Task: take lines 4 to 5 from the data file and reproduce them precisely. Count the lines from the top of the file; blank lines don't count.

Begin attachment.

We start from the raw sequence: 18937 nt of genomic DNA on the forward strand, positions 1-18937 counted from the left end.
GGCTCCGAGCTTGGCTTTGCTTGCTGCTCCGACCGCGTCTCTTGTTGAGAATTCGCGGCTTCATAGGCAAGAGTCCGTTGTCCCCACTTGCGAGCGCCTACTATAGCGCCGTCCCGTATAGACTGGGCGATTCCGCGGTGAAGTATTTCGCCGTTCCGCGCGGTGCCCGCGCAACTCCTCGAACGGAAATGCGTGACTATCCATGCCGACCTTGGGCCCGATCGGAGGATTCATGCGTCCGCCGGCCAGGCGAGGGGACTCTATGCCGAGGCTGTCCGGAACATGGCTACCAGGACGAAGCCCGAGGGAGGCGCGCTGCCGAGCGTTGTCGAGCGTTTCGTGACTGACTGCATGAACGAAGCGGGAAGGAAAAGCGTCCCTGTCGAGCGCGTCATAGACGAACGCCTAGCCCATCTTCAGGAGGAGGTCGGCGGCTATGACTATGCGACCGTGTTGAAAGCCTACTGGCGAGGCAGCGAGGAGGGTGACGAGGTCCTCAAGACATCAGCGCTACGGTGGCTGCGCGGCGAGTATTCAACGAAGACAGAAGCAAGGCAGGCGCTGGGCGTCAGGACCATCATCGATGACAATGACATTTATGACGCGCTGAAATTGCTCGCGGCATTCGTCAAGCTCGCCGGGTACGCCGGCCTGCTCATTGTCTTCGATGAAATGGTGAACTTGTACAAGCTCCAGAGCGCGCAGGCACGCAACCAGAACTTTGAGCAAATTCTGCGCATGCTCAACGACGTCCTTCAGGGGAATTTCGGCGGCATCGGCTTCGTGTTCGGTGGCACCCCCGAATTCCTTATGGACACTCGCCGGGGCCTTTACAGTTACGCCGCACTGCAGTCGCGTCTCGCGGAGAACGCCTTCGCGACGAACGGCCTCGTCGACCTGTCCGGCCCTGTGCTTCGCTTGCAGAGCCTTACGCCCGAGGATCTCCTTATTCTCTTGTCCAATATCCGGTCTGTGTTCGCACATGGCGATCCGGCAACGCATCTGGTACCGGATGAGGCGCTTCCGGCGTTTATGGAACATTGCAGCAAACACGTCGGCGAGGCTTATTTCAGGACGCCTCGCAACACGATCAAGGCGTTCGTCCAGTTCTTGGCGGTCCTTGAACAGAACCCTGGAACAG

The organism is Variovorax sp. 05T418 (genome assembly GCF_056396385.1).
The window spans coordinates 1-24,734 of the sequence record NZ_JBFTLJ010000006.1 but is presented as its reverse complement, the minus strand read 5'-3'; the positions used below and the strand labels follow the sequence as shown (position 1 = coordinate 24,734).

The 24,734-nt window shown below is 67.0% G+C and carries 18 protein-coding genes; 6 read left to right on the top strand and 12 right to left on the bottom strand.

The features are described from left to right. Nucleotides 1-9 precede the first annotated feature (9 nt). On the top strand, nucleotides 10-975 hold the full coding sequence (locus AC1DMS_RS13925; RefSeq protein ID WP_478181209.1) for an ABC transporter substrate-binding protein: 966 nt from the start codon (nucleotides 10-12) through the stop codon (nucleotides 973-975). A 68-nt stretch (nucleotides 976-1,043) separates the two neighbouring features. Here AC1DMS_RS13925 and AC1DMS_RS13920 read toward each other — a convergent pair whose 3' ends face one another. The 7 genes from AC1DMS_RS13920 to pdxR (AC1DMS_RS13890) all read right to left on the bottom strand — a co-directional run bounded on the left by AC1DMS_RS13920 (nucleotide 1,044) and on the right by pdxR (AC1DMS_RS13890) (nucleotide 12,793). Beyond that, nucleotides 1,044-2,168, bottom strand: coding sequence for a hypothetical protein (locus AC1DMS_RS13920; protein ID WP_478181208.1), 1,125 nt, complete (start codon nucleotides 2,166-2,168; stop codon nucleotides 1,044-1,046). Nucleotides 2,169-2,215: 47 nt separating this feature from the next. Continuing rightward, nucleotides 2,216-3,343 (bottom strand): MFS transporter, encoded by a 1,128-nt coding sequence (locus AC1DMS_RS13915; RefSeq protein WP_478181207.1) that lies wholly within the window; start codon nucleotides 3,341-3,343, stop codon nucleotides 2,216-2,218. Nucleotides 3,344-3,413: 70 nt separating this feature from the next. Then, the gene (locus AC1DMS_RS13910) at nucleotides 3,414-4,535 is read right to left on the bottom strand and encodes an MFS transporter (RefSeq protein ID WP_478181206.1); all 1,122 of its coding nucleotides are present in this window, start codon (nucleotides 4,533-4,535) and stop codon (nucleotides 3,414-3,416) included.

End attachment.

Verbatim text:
The window spans coordinates 1-24,734 of the sequence record NZ_JBFTLJ010000006.1 but is presented as its reverse complement, the minus strand read 5'-3'; the positions used below and the strand labels follow the sequence as shown (position 1 = coordinate 24,734).

The 24,734-nt window shown below is 67.0% G+C and carries 18 protein-coding genes; 6 read left to right on the top strand and 12 right to left on the bottom strand.